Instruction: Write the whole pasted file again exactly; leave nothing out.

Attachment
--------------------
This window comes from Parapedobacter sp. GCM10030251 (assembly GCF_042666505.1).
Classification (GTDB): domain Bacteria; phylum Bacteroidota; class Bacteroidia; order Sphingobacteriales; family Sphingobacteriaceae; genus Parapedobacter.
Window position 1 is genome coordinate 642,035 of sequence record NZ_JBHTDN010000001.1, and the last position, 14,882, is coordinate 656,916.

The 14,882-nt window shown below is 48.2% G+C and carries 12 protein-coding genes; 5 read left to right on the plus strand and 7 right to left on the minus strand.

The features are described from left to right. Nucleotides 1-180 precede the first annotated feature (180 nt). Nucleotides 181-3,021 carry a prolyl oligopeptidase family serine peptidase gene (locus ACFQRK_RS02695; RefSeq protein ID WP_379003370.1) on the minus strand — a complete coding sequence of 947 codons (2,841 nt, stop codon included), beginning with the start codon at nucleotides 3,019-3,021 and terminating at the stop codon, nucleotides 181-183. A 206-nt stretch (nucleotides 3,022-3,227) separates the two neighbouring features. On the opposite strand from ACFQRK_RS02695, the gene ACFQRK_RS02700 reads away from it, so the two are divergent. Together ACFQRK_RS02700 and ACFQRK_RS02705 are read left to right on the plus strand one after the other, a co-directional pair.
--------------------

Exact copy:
This window comes from Parapedobacter sp. GCM10030251 (assembly GCF_042666505.1).
Classification (GTDB): domain Bacteria; phylum Bacteroidota; class Bacteroidia; order Sphingobacteriales; family Sphingobacteriaceae; genus Parapedobacter.
Window position 1 is genome coordinate 642,035 of sequence record NZ_JBHTDN010000001.1, and the last position, 14,882, is coordinate 656,916.

The 14,882-nt window shown below is 48.2% G+C and carries 12 protein-coding genes; 5 read left to right on the plus strand and 7 right to left on the minus strand.

The features are described from left to right. Nucleotides 1-180 precede the first annotated feature (180 nt). Nucleotides 181-3,021 carry a prolyl oligopeptidase family serine peptidase gene (locus ACFQRK_RS02695; RefSeq protein ID WP_379003370.1) on the minus strand — a complete coding sequence of 947 codons (2,841 nt, stop codon included), beginning with the start codon at nucleotides 3,019-3,021 and terminating at the stop codon, nucleotides 181-183. A 206-nt stretch (nucleotides 3,022-3,227) separates the two neighbouring features. On the opposite strand from ACFQRK_RS02695, the gene ACFQRK_RS02700 reads away from it, so the two are divergent. Together ACFQRK_RS02700 and ACFQRK_RS02705 are read left to right on the plus strand one after the other, a co-directional pair.